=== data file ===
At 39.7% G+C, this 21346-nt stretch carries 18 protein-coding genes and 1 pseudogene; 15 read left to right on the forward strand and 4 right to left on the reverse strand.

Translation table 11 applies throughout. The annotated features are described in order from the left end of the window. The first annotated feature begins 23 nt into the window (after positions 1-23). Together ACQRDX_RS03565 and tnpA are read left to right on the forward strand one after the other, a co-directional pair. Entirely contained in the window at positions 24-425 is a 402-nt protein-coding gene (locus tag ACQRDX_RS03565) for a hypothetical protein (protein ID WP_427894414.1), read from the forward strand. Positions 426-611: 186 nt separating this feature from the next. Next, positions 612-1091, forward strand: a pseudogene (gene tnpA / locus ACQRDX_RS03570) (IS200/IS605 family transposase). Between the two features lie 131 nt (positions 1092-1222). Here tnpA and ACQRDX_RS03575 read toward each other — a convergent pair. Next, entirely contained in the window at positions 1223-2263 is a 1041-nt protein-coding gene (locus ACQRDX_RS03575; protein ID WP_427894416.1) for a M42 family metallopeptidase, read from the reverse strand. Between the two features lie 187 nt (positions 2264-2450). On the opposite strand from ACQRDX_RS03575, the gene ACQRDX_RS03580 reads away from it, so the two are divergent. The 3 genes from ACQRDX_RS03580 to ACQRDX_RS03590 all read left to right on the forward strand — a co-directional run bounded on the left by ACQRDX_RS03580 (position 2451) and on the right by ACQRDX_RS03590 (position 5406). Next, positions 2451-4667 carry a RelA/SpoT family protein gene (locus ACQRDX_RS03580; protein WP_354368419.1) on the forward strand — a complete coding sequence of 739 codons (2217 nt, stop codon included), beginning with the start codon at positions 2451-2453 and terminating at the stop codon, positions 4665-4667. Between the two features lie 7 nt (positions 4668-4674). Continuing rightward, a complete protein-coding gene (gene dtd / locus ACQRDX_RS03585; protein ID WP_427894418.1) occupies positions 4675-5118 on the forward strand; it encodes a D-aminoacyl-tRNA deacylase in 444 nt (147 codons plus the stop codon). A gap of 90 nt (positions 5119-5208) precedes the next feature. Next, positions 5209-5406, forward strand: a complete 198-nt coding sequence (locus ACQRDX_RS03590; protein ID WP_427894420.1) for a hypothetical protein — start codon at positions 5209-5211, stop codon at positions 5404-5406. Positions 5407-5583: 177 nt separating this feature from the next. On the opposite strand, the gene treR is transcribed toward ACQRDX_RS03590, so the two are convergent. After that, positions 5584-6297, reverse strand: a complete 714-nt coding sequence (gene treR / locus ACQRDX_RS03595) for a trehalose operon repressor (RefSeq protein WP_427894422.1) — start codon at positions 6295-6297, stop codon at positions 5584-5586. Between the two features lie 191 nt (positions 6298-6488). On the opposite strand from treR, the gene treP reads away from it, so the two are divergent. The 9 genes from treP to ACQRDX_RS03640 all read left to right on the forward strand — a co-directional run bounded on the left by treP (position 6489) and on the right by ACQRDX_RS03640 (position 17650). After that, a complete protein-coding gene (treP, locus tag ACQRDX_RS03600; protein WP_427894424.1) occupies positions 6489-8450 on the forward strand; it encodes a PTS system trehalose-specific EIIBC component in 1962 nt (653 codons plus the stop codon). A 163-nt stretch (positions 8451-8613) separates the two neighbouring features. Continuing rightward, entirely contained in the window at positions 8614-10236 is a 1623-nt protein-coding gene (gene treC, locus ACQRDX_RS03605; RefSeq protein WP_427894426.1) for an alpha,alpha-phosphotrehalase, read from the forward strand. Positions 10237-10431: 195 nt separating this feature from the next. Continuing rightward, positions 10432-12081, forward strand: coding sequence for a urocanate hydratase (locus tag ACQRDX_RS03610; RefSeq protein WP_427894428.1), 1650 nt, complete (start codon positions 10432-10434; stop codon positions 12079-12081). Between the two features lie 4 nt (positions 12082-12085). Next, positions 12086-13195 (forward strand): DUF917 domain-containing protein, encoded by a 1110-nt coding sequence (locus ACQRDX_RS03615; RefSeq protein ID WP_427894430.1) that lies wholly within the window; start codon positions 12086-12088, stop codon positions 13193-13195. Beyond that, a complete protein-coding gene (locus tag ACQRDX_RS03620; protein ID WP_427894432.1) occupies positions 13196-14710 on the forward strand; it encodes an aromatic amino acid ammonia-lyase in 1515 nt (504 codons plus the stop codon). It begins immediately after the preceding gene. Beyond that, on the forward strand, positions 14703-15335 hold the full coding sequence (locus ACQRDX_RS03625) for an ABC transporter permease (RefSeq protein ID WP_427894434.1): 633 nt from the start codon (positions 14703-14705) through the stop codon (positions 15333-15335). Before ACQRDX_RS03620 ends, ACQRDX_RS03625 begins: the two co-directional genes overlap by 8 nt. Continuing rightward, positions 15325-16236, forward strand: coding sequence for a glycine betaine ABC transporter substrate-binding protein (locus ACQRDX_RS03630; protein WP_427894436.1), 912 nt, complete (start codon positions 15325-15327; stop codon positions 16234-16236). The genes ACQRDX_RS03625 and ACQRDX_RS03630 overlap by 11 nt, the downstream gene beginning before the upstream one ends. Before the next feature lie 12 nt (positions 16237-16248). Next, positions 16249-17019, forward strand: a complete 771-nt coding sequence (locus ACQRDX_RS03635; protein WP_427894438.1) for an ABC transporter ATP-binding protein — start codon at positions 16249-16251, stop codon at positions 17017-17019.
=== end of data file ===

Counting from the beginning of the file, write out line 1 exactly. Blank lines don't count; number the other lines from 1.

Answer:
At 39.7% G+C, this 21346-nt stretch carries 18 protein-coding genes and 1 pseudogene; 15 read left to right on the forward strand and 4 right to left on the reverse strand.